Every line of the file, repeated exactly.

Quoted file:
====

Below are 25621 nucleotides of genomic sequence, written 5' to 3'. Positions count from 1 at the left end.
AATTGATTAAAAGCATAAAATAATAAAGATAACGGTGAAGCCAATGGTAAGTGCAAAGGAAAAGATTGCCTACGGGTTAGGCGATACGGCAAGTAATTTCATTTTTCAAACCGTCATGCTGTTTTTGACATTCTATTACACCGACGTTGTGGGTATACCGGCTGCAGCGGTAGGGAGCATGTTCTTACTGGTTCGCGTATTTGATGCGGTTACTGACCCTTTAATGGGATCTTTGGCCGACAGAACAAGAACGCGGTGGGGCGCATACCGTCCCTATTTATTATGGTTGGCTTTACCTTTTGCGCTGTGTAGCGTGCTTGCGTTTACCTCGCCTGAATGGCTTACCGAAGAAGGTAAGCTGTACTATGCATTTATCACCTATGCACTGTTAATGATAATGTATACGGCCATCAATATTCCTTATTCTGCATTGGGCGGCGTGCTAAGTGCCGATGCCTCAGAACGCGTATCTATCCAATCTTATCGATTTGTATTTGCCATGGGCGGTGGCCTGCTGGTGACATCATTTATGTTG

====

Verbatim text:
Below are 25621 nucleotides of genomic sequence, written 5' to 3'. Positions count from 1 at the left end.
AATTGATTAAAAGCATAAAATAATAAAGATAACGGTGAAGCCAATGGTAAGTGCAAAGGAAAAGATTGCCTACGGGTTAGGCGATACGGCAAGTAATTTCATTTTTCAAACCGTCATGCTGTTTTTGACATTCTATTACACCGACGTTGTGGGTATACCGGCTGCAGCGGTAGGGAGCATGTTCTTACTGGTTCGCGTATTTGATGCGGTTACTGACCCTTTAATGGGATCTTTGGCCGACAGAACAAGAACGCGGTGGGGCGCATACCGTCCCTATTTATTATGGTTGGCTTTACCTTTTGCGCTGTGTAGCGTGCTTGCGTTTACCTCGCCTGAATGGCTTACCGAAGAAGGTAAGCTGTACTATGCATTTATCACCTATGCACTGTTAATGATAATGTATACGGCCATCAATATTCCTTATTCTGCATTGGGCGGCGTGCTAAGTGCCGATGCCTCAGAACGCGTATCTATCCAATCTTATCGATTTGTATTTGCCATGGGCGGTGGCCTGCTGGTGACATCATTTATGTTG